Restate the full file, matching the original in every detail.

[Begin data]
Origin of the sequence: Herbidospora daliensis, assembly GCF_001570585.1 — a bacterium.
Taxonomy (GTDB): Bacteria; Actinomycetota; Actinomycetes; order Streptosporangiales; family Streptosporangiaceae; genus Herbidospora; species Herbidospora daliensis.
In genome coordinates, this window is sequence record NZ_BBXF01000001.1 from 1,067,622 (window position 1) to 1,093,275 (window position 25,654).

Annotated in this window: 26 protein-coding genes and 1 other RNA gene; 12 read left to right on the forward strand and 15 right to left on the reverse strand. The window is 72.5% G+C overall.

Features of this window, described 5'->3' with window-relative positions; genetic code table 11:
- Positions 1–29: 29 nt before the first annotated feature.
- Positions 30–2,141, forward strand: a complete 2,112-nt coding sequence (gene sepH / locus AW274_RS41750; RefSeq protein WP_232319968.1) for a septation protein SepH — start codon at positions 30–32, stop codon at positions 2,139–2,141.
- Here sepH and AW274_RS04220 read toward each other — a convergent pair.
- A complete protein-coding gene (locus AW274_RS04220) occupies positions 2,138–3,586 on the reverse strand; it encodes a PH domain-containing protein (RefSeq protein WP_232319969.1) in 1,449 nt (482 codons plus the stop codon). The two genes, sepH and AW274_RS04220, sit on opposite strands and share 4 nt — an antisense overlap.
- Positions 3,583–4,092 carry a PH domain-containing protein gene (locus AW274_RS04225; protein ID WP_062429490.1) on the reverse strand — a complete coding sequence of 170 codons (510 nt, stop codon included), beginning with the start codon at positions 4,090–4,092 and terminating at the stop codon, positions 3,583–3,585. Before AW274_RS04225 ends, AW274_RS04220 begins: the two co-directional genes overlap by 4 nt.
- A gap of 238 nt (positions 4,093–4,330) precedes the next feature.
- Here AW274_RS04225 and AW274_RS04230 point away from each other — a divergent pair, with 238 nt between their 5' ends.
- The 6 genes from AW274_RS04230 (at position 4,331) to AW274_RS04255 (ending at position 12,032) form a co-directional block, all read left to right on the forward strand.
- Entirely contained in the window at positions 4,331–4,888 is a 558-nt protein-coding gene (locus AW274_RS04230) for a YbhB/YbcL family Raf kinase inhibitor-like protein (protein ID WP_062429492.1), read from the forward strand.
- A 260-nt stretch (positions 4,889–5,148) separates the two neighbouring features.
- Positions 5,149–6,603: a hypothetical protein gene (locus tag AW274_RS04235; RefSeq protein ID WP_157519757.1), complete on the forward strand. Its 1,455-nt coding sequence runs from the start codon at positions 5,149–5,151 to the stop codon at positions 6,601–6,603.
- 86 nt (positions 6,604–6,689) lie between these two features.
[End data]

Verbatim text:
Origin of the sequence: Herbidospora daliensis, assembly GCF_001570585.1 — a bacterium.
Taxonomy (GTDB): Bacteria; Actinomycetota; Actinomycetes; order Streptosporangiales; family Streptosporangiaceae; genus Herbidospora; species Herbidospora daliensis.
In genome coordinates, this window is sequence record NZ_BBXF01000001.1 from 1,067,622 (window position 1) to 1,093,275 (window position 25,654).

Annotated in this window: 26 protein-coding genes and 1 other RNA gene; 12 read left to right on the forward strand and 15 right to left on the reverse strand. The window is 72.5% G+C overall.

Features of this window, described 5'->3' with window-relative positions; genetic code table 11:
- Positions 1–29: 29 nt before the first annotated feature.
- Positions 30–2,141, forward strand: a complete 2,112-nt coding sequence (gene sepH / locus AW274_RS41750; RefSeq protein WP_232319968.1) for a septation protein SepH — start codon at positions 30–32, stop codon at positions 2,139–2,141.
- Here sepH and AW274_RS04220 read toward each other — a convergent pair.
- A complete protein-coding gene (locus AW274_RS04220) occupies positions 2,138–3,586 on the reverse strand; it encodes a PH domain-containing protein (RefSeq protein WP_232319969.1) in 1,449 nt (482 codons plus the stop codon). The two genes, sepH and AW274_RS04220, sit on opposite strands and share 4 nt — an antisense overlap.
- Positions 3,583–4,092 carry a PH domain-containing protein gene (locus AW274_RS04225; protein ID WP_062429490.1) on the reverse strand — a complete coding sequence of 170 codons (510 nt, stop codon included), beginning with the start codon at positions 4,090–4,092 and terminating at the stop codon, positions 3,583–3,585. Before AW274_RS04225 ends, AW274_RS04220 begins: the two co-directional genes overlap by 4 nt.
- A gap of 238 nt (positions 4,093–4,330) precedes the next feature.
- Here AW274_RS04225 and AW274_RS04230 point away from each other — a divergent pair, with 238 nt between their 5' ends.
- The 6 genes from AW274_RS04230 (at position 4,331) to AW274_RS04255 (ending at position 12,032) form a co-directional block, all read left to right on the forward strand.
- Entirely contained in the window at positions 4,331–4,888 is a 558-nt protein-coding gene (locus AW274_RS04230) for a YbhB/YbcL family Raf kinase inhibitor-like protein (protein ID WP_062429492.1), read from the forward strand.
- A 260-nt stretch (positions 4,889–5,148) separates the two neighbouring features.
- Positions 5,149–6,603: a hypothetical protein gene (locus tag AW274_RS04235; RefSeq protein ID WP_157519757.1), complete on the forward strand. Its 1,455-nt coding sequence runs from the start codon at positions 5,149–5,151 to the stop codon at positions 6,601–6,603.
- 86 nt (positions 6,604–6,689) lie between these two features.